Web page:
In a footnote to this same 2002 article, Neufeld refers to another incident on the record. A Dora survivor named Robert Cazabonne reported "that a fellow prisoner witnessing a hanging in the tunnel pointed out one of the German onlookers and said, 'That's VON BRAUN!'" Neufeld concludes, "We know with near certainty that Wernher von Braun was not there; however, it might have been his brother Magnus, as civilian employees were expected to attend."
Neufeld continues, "Morand's story necessarily brings Jouanin's identification into question, as both deal with servomotors. Although Jouanin's first instinct on timing was early May 1944, when I wrote him about it, he was less than certain. The description of a man in his thirties he saw only once fits Wernher von Braun better than Magnus, however. In the end, it is impossible to say with certainty that Georges Jouanin's identification of Wernher von Braun can be accepted as meeting a reasonable standard of certainty, as believable as I find it personally. Nor can we conclude with assurance that Magnus von Braun was responsible ..."
These prisoner recollections of a sadistic scientist named von Braun stalking the Mittelwerk tunnels, especially on occasions when it can be shown that Wernher could not have been there, is not final proof of Magnus's guilt. However, the possibility of the younger brother's involvement in such abuse requires consideration of an unpleasant facet of his personality that was documented in postwar U.S. Army files kept on all former Nazi scientists who worked in the United States.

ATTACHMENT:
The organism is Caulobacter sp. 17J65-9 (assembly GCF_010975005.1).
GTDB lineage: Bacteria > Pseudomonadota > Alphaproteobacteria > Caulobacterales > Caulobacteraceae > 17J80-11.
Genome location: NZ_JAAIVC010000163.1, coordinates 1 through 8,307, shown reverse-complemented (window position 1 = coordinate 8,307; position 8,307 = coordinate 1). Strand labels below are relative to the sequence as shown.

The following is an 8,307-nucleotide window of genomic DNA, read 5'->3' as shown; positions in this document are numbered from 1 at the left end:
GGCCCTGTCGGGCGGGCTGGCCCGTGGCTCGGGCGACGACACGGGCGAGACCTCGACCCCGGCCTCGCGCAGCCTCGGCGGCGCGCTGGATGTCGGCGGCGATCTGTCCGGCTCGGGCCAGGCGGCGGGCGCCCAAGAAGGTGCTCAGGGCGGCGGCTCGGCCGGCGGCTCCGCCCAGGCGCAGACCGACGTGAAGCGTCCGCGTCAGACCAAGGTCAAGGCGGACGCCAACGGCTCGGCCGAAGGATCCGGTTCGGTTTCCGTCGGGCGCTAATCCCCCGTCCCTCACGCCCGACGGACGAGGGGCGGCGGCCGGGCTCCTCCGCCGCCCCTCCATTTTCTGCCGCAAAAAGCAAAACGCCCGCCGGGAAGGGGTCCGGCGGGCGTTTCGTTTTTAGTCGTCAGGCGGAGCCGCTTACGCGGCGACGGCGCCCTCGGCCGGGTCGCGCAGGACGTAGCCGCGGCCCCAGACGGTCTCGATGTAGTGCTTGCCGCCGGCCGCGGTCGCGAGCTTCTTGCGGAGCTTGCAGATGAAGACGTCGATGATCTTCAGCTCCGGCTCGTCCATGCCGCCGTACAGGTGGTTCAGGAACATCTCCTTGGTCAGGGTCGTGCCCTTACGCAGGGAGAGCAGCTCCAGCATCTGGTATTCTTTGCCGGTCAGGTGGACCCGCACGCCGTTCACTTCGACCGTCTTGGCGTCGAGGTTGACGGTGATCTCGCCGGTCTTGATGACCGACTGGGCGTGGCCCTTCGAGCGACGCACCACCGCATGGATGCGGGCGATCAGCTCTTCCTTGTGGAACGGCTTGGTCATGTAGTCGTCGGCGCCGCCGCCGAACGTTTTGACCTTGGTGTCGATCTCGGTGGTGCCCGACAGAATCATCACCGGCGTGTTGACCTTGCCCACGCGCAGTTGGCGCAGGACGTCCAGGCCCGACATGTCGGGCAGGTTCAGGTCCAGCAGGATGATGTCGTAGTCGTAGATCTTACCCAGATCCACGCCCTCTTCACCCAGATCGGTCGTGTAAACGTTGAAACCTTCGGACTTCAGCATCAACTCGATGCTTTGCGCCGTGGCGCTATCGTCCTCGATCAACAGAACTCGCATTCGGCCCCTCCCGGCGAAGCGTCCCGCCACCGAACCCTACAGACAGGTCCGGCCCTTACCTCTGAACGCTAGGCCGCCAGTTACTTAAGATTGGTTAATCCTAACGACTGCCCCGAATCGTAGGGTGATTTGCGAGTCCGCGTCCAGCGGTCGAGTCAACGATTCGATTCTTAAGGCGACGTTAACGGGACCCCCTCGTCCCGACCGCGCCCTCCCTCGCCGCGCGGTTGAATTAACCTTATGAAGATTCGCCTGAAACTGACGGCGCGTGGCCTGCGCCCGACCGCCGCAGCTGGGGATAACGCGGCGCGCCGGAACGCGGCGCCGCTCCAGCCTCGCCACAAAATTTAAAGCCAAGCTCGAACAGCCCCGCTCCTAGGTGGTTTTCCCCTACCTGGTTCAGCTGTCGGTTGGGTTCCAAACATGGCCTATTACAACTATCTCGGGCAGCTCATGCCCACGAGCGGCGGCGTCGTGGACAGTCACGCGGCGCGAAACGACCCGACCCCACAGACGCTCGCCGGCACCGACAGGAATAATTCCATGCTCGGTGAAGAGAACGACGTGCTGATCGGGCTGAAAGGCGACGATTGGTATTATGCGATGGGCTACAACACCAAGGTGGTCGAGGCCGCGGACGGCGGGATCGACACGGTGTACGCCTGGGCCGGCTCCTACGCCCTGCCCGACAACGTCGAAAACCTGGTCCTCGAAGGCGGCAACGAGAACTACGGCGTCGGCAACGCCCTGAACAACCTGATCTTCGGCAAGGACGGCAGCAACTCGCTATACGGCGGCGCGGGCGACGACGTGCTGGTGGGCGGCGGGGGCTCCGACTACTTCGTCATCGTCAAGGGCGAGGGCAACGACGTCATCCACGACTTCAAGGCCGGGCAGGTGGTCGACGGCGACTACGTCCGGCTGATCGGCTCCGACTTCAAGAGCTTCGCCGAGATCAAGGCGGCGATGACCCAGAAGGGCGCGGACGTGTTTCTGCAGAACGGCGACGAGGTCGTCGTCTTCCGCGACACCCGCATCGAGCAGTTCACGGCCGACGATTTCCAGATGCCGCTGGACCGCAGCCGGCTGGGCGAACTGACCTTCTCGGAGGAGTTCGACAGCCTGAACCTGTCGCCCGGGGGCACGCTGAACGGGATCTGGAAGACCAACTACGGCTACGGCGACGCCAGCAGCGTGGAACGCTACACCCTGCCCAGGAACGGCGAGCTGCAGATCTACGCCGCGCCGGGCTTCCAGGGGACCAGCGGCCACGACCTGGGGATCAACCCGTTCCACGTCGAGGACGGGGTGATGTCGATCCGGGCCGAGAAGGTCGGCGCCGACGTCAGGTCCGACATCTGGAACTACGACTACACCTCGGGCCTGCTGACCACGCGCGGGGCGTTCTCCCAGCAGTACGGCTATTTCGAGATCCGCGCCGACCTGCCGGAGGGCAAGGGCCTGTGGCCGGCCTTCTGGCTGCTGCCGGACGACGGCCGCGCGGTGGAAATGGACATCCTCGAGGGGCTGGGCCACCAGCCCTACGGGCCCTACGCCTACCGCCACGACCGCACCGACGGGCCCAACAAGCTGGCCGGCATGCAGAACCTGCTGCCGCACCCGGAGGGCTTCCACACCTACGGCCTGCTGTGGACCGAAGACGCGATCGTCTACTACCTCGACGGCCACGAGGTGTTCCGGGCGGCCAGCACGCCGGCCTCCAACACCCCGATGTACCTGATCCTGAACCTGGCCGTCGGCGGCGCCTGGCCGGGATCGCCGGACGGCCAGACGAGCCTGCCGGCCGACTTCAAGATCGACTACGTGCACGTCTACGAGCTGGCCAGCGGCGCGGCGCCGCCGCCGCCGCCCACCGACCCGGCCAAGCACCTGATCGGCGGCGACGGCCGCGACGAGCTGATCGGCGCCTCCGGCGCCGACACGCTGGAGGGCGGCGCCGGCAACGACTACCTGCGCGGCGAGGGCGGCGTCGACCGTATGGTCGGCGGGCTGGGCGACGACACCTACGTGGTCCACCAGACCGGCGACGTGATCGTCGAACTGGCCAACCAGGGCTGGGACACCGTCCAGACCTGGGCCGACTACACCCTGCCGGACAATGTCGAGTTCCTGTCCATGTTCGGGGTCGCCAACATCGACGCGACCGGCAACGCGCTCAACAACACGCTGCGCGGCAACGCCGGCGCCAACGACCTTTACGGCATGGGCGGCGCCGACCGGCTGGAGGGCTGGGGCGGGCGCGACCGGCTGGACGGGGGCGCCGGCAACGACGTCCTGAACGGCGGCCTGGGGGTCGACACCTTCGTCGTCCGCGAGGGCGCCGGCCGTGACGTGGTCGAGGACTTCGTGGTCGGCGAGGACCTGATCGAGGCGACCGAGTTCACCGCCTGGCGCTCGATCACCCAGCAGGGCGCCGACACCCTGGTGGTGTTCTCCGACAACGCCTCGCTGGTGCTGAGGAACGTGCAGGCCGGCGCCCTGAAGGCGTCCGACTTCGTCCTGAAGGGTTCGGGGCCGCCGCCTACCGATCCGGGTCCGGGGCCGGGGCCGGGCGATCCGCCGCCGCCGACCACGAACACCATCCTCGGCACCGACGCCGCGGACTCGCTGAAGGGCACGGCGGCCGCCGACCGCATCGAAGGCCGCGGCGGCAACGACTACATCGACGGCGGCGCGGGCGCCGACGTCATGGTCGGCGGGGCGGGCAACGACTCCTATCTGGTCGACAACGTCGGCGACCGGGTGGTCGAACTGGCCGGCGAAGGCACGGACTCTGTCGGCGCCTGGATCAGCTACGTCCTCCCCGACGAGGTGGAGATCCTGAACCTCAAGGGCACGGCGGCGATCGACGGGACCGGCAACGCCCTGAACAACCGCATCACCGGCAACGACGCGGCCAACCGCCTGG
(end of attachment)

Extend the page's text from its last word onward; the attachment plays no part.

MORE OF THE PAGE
Magnus was born nearly a decade after his two older brothers, who had come of age before the Nazis took power in Germany. Unlike them, Magnus had a National Socialist adolescence. While the older brothers can be seen as having joined the Nazi party for reasons of professional advancement, Magnus signed on to fascism at a point in life before such concerns became important. His was an ideological commitment. He was thirteen when Hitler became chancellor and thus participated in the Hitler Youth organization and experienced a secondary school environment and curriculum adapted to fascism. His politicized early years naturally influenced his character. Even after the war, Magnus stood apart from Wernher by his displays of arrogance and aristocratic pretension, duly noted by the Army officers who kept files on both men after their 1945 immigration to the United States. Sigismund, the eldest brother, became a diplomatic attaché for the German government in 1936 and passed his war years in Vatican City on consular duty. Though a Nazi party member like his brothers, he avoided direct complicity with regime atrocities such as slave labor and was able to join the new West German foreign service after the war. He rose to become a notable diplomat for West Germany during the 1960s and 1970s.
Surrender at Reutte
After evacuating from Nordhausen, Magnus von Braun was at the Behelfsheim in Weilheim when Wernher von Braun arrived there from Oberammergau on 14 April 1945. The next day, Magnus had arrived at the Haus Ingeborg in Oberjoch by the end of the day. When Huzel became von Braun's assistant, Dr. Kurt Debus became Engineer in Charge of Test Stand VII—Huzel had served since May 1944 after replacing his old friend Hartmut Kuechen. The Mittelwerk was designated for production after the 17 August 1943 Operation Hydra bombing of Peenemünde, and production started well afterward, so Magnus von Braun's claim that he was selected to transfer in October 1943 is inaccurate. After hearing the radio report of Hitler's death, Wernher von Braun announced to his group early in the morning of 3 May 1945 that "Magnus, who speaks English, has just left by bicycle to establish contact with the American forces at Reutte. We cannot wait here forever." "It was quite courageous for Magnus to come down on his bicycle and find the American troops," said Dr. Ernst Stuhlinger, member of the V-2 team. "He had a white handkerchief tied to the handlebars of the bicycle and that was all he had to protect him."